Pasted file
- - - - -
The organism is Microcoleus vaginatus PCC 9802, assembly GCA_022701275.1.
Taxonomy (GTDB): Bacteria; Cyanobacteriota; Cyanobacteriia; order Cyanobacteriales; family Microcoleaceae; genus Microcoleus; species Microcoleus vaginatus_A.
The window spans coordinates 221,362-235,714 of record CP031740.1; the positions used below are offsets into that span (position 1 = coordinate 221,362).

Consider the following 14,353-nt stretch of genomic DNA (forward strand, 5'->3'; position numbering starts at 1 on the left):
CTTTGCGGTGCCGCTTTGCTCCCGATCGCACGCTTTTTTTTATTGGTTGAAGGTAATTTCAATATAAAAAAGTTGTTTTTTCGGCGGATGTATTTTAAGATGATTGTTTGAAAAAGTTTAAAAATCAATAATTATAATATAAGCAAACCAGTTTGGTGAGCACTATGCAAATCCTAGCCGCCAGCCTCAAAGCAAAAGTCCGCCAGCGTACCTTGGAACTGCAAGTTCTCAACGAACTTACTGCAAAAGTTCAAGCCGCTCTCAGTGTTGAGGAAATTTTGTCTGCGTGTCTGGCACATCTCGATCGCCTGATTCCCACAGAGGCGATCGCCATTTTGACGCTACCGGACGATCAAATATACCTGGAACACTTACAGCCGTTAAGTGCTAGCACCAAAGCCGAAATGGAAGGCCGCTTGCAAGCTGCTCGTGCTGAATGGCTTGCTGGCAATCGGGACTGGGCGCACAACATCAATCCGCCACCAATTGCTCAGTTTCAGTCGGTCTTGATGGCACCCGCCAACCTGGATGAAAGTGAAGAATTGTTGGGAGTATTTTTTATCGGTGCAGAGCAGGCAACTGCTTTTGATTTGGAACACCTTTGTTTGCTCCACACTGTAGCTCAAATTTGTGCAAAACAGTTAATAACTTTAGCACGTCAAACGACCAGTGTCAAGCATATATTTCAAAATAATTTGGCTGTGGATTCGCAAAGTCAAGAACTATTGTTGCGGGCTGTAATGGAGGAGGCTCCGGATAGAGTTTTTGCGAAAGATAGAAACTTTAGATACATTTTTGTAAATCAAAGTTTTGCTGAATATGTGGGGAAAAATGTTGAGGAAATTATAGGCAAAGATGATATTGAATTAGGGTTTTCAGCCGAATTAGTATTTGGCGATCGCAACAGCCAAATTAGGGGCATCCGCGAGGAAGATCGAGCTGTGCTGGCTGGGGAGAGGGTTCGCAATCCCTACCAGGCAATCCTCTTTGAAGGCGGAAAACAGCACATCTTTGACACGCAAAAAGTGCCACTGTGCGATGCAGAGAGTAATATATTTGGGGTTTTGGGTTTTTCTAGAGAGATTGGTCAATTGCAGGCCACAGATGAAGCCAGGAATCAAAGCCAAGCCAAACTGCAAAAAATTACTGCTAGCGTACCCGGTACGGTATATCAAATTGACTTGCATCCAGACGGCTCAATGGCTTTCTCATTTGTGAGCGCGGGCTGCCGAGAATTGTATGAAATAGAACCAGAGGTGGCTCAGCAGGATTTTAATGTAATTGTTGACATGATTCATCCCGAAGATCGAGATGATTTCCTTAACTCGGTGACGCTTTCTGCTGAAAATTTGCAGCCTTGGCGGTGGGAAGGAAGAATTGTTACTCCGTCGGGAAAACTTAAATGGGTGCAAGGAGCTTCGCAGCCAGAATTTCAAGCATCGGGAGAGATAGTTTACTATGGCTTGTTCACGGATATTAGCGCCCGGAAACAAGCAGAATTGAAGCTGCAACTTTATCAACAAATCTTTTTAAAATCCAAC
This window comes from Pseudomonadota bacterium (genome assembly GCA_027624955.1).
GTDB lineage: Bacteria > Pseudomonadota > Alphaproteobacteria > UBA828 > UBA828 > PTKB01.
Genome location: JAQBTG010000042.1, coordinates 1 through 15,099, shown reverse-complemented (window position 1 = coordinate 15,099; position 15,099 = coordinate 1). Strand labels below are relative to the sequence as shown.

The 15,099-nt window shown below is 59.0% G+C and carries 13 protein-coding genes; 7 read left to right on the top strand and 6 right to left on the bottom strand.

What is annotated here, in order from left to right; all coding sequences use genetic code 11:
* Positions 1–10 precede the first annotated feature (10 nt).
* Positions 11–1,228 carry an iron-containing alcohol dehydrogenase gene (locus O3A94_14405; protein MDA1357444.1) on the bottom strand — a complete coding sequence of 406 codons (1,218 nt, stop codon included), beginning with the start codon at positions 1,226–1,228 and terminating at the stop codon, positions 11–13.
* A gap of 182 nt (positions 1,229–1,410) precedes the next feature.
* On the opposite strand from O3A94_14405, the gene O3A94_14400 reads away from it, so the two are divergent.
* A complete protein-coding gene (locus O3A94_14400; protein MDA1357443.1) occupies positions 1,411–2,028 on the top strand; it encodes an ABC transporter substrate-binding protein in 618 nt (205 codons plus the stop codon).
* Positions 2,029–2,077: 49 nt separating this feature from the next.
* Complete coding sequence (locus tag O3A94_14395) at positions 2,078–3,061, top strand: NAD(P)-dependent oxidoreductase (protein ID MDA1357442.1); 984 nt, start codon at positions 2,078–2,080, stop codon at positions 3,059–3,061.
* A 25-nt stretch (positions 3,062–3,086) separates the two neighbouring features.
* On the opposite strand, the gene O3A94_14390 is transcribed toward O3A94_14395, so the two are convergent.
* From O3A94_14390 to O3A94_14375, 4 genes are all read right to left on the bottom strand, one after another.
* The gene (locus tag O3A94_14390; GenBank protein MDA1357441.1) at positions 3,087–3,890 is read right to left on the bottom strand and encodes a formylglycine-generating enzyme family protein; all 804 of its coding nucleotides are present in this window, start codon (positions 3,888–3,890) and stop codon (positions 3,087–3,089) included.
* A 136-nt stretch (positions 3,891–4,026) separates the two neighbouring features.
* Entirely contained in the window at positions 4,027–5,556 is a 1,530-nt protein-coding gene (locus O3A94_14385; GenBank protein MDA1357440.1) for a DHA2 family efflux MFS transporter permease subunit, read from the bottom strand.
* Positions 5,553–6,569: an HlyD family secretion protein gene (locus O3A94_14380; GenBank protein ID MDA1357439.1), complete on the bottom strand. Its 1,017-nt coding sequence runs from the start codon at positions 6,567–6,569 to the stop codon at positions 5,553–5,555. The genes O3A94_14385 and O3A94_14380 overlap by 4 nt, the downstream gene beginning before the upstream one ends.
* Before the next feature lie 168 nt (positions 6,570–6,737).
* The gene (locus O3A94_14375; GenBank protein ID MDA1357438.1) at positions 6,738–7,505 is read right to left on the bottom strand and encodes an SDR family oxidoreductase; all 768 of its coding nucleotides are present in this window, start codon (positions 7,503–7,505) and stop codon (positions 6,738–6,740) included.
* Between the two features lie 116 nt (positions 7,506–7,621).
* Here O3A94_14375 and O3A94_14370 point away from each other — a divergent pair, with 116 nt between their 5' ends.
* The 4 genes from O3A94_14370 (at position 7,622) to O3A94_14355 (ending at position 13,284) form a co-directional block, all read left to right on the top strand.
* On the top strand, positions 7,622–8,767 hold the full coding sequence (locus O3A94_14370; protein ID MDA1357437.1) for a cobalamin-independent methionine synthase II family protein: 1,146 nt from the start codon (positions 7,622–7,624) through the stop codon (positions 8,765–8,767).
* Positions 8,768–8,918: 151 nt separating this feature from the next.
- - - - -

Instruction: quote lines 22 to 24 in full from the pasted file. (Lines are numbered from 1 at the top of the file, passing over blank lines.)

* A 136-nt stretch (positions 3,891–4,026) separates the two neighbouring features.
* Entirely contained in the window at positions 4,027–5,556 is a 1,530-nt protein-coding gene (locus O3A94_14385; GenBank protein MDA1357440.1) for a DHA2 family efflux MFS transporter permease subunit, read from the bottom strand.
* Positions 5,553–6,569: an HlyD family secretion protein gene (locus O3A94_14380; GenBank protein ID MDA1357439.1), complete on the bottom strand. Its 1,017-nt coding sequence runs from the start codon at positions 6,567–6,569 to the stop codon at positions 5,553–5,555. The genes O3A94_14385 and O3A94_14380 overlap by 4 nt, the downstream gene beginning before the upstream one ends.